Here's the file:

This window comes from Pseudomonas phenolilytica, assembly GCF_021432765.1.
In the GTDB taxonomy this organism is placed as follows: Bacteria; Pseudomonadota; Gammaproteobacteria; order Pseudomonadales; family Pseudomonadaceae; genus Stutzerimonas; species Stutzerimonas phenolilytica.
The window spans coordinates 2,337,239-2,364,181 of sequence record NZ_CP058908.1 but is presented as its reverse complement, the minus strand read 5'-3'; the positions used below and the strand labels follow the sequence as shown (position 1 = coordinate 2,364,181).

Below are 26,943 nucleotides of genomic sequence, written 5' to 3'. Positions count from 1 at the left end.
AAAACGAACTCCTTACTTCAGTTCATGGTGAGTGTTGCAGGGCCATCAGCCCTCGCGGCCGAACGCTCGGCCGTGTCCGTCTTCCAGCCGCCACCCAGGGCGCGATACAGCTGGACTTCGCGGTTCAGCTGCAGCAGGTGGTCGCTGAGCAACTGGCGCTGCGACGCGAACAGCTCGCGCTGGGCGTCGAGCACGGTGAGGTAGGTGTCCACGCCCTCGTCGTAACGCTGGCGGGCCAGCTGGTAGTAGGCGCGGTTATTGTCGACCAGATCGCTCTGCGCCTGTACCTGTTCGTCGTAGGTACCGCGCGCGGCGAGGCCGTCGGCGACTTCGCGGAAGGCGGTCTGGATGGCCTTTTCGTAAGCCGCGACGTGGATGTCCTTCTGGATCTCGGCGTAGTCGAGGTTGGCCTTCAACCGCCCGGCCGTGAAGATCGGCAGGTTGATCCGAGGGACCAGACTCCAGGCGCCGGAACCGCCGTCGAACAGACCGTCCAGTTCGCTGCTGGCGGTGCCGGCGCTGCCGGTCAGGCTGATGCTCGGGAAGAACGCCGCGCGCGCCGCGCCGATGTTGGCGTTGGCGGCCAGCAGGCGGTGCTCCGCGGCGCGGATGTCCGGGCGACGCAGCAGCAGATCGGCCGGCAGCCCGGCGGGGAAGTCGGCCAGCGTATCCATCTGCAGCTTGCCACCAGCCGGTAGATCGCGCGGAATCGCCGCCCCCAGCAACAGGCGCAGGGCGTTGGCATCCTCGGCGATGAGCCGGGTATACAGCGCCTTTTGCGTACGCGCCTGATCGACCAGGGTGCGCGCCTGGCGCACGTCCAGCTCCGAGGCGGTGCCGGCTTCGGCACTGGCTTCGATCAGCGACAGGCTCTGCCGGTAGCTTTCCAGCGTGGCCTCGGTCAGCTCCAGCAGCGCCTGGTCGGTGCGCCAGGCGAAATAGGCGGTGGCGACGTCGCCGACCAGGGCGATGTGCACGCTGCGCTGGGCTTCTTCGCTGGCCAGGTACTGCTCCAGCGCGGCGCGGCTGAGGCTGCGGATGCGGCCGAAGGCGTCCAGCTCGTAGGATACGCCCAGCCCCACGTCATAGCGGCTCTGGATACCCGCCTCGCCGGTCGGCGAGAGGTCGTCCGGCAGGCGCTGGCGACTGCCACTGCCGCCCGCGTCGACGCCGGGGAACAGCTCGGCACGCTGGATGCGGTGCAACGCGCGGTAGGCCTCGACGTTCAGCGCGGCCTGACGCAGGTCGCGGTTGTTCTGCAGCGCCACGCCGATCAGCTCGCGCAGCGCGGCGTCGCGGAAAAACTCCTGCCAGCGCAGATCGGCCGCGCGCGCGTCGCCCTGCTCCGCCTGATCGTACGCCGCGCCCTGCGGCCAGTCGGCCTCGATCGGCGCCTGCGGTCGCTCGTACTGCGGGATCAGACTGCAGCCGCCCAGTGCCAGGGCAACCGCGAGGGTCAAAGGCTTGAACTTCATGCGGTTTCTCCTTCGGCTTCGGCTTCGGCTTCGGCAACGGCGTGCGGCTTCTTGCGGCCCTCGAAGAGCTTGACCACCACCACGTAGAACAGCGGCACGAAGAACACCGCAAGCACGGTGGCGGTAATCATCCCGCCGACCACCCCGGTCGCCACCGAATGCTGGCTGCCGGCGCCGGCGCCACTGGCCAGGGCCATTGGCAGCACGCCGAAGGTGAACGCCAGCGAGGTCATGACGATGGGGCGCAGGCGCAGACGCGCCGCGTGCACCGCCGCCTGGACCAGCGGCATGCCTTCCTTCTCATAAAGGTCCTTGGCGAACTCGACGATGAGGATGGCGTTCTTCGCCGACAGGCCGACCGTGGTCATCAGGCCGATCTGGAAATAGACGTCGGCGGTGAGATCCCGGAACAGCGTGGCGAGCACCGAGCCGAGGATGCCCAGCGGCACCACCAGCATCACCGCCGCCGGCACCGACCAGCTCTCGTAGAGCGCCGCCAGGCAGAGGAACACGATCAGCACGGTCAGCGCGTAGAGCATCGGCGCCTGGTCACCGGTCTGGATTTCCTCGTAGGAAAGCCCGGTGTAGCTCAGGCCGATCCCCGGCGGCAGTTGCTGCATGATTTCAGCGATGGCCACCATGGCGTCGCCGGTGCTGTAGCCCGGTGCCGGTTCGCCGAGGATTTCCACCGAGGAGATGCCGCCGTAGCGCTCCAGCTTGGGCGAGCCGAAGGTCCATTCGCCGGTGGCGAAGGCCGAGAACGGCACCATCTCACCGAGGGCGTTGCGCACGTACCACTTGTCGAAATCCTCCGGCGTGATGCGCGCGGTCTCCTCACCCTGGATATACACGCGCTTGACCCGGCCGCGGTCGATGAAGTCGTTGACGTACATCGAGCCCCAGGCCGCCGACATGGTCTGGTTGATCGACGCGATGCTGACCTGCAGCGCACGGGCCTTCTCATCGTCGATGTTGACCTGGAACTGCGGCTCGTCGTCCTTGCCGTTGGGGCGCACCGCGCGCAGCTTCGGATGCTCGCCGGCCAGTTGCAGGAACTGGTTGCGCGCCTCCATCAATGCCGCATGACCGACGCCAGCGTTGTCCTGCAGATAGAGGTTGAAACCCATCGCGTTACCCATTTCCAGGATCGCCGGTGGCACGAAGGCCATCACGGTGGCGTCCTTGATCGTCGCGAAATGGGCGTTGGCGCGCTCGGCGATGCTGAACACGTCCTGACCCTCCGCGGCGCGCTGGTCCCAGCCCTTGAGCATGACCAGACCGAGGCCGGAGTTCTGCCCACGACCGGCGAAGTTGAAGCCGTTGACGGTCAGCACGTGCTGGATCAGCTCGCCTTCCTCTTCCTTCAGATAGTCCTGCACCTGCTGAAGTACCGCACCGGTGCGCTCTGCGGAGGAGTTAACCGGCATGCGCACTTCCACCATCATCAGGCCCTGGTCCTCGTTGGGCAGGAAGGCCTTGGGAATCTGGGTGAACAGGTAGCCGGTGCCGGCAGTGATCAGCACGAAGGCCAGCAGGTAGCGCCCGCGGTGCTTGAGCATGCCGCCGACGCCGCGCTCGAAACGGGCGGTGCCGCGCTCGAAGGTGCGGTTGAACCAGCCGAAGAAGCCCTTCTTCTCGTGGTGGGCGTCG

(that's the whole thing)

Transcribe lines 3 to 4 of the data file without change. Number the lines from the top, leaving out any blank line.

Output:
The window spans coordinates 2,337,239-2,364,181 of sequence record NZ_CP058908.1 but is presented as its reverse complement, the minus strand read 5'-3'; the positions used below and the strand labels follow the sequence as shown (position 1 = coordinate 2,364,181).

Below are 26,943 nucleotides of genomic sequence, written 5' to 3'. Positions count from 1 at the left end.